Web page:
It’s almost too much to imagine. The Circle, the templars, they’ve shaped my life. I was no more than twelve when they came for me. My mother wept when they fixed the chains to my wrists, but my father was glad to see me gone. He had been afraid, ever since the fire in the barn. Not just afraid of what I could do, but afraid of me, afraid my magic was punishment for whatever petty sins he imagined the Maker sat in judgment upon.
I always knew I wouldn’t submit. I could never be what they wanted from me — compliant, obedient, guilty. But before Justice, I was alone. I never thought beyond my own escape: Where would I hide? How long before they found me?
Now, even that thought repulses me. Why should so many others live with what I will not? Why must the Circle of Magi stand? Just because it always has, just because those who read Andraste’s words twisted them to mean that mages must be prisoners? Why has there never been a revolution?” – Anders’ Short Story
In Awakening, one of Ander’s defining characteristics is to shrug off even the slightest whiff of a suggestion that the Chantry’s fears about the domination of mages by evil spirits from the Fade may be justified. He won’t even entertain the idea that maybe, just maybe, the Chantry and the templars have a point, and mages are a force to be feared. Rather, he looks to the Tevinter Imperium with some admiration, despite the fact that it’s well established that the Imperium trades in slavery and uses magic to bend men to their rule.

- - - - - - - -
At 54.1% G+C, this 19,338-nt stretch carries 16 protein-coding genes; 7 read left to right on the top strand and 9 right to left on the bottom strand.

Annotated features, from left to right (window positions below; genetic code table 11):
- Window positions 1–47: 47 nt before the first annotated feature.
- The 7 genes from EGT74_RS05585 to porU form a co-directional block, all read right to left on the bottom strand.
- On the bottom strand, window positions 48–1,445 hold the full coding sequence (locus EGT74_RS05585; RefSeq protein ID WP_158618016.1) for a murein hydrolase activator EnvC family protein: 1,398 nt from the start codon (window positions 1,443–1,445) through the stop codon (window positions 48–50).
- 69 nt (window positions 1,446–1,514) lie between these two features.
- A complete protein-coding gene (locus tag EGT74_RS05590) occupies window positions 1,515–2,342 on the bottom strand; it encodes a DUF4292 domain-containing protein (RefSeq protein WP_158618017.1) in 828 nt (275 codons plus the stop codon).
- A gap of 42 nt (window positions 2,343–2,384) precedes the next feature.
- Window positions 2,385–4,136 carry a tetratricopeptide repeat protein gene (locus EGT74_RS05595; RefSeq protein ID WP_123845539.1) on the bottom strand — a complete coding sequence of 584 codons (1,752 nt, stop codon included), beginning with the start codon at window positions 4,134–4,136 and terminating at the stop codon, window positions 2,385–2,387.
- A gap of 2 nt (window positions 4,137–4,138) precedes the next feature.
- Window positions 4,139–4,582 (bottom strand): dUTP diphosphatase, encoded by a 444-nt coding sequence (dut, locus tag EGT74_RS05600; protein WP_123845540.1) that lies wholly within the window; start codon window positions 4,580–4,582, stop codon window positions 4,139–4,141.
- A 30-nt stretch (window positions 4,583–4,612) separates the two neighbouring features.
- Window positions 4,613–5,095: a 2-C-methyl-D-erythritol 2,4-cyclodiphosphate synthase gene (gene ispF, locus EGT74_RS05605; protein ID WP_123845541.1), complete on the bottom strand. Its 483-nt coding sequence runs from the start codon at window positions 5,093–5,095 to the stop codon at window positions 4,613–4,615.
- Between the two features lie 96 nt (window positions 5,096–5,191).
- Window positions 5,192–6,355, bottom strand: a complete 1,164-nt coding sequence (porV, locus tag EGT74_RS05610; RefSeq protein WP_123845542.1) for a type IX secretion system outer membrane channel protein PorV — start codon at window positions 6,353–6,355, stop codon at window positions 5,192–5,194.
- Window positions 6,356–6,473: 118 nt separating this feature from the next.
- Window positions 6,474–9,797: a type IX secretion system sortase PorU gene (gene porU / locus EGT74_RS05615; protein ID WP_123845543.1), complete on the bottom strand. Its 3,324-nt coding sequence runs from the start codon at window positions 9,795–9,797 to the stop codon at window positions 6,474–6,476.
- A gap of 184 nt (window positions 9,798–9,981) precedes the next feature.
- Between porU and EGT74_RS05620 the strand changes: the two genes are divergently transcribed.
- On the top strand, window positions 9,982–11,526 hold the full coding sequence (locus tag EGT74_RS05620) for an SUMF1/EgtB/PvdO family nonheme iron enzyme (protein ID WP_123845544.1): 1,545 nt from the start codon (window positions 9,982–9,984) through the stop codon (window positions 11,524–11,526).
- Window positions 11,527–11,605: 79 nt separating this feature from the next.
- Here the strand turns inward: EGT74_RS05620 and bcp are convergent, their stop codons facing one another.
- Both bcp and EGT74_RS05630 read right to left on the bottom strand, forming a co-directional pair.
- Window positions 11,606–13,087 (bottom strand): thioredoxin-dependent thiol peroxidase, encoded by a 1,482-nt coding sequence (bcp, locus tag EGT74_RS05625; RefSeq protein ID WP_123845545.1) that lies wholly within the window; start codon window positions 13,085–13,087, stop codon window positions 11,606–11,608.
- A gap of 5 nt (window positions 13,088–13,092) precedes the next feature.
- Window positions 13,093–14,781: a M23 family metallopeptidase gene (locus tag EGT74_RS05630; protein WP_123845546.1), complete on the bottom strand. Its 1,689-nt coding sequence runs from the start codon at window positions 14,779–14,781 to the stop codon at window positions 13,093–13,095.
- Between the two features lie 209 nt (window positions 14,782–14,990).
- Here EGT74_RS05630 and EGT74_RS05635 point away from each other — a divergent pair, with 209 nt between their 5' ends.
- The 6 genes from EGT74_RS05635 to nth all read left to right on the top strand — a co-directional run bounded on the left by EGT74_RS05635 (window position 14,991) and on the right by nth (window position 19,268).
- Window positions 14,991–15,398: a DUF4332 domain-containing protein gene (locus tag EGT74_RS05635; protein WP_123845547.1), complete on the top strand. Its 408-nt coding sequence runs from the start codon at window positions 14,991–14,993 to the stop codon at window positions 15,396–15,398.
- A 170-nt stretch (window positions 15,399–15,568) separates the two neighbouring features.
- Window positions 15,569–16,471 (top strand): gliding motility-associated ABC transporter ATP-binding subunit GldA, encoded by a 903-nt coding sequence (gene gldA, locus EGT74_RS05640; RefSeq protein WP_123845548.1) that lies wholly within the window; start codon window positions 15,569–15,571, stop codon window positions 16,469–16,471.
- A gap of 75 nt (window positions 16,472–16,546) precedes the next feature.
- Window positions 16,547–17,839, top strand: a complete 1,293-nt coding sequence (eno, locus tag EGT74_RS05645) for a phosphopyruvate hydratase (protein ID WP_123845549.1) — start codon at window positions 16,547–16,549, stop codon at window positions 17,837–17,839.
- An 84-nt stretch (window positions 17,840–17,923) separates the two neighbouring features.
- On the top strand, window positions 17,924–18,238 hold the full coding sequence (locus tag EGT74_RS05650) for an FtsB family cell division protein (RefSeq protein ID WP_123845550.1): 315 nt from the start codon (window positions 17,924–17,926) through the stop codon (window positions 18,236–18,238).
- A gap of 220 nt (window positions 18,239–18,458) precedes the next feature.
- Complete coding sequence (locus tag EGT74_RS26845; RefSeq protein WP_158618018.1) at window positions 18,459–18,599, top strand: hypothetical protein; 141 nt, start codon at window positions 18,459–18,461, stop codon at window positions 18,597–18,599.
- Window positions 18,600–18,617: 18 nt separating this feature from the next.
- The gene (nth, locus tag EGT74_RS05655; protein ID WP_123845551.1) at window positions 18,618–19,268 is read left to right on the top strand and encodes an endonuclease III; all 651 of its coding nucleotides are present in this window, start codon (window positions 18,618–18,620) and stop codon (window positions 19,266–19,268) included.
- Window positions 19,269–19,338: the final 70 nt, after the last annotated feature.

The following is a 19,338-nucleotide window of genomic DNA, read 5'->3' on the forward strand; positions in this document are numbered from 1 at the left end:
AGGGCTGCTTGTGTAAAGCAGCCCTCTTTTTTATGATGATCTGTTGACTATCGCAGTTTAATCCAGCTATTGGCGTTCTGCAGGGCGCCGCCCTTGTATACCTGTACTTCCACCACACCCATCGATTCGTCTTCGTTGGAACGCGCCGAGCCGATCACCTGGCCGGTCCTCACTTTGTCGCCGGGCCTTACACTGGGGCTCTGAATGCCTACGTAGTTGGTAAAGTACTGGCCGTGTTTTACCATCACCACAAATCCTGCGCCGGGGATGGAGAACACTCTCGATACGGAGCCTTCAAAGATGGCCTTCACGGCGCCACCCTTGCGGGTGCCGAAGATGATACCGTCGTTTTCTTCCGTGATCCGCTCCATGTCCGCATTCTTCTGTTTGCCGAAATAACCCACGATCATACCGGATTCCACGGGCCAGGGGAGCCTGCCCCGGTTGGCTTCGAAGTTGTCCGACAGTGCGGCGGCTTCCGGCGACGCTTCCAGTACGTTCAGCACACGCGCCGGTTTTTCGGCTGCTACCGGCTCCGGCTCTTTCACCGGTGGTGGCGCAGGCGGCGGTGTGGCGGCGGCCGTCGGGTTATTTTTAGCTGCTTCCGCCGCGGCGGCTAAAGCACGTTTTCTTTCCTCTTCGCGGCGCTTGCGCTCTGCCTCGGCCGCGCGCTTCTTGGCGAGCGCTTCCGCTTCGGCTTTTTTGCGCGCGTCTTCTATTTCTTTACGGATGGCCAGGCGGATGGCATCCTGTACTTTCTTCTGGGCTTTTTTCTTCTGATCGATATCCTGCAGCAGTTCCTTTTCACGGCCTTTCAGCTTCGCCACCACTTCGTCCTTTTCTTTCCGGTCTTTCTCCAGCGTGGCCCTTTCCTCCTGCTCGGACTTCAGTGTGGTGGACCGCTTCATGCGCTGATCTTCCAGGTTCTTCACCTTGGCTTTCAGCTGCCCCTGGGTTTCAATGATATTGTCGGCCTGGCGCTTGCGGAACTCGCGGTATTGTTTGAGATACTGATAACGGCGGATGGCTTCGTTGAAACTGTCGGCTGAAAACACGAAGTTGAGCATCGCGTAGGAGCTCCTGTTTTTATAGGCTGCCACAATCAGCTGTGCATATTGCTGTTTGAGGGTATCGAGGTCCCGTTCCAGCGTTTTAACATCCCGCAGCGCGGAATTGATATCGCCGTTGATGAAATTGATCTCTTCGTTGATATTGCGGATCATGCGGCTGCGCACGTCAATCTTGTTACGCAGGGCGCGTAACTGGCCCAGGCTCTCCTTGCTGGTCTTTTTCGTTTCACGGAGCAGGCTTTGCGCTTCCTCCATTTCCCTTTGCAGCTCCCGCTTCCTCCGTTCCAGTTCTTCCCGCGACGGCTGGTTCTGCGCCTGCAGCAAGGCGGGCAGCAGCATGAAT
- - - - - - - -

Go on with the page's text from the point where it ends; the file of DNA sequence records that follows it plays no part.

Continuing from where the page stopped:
This presents an interesting blindspot in Ander’s morality – it’s a crime against humanity to “enslave” mages because they are, ultimately, just men and women who deserve the same rights as every other citizen of Thedas, and yet he dares to hold up the Tevinter Imperium, a governance that rewards only power and enslaves the powerless, as a preferable alternative.
Interestingly, Fenris, Dragon Age II’s resident warrior elf, was a slave of an Imperium magister and represents Ander’s polar opposite—someone so beaten down and abused by mages that he bristles at the merest hint that you are sympathetic to their plight. This gives us two characters who have escaped oppression and are left broken and bitter from their experiences. The difference between them is that Fenris views the entire situation in terms of self, while Anders has become more socially motivated. Sebastian, our oh-so-tight-assed noble companion, warns us to watch out for Anders because he will always put his own needs first. Fenris is content to take revenge against the man who enslaved him, while Anders seeks vengeance on the entire system itself, regardless of the price he will pay.
Ander’s destruction of the Chantry and the murder of everyone within it are intended to be the shot heard around the world, the straw that breaks the camel’s back and forces the silent war into the open. “There can be no compromise,” he announces. Someone will win, and someone will lose.
At least, in his mind.
The truth is, of course, that everyone loses in the world he has just created. For all his rather-insipid proclamations that it will be worth the conflict if, a hundred years down the road, a mage and human can love one another without fear of templars or the Chantry, the sad reality is there had already been a war between mages and ‘normal’ humans, and it ended in the very compromised system that Anders is trying to destroy. No matter what his motives, Anders actions are the work of an idealist with no true sense of the consequences of his actions, so real sense of the world beyond his own experience of it.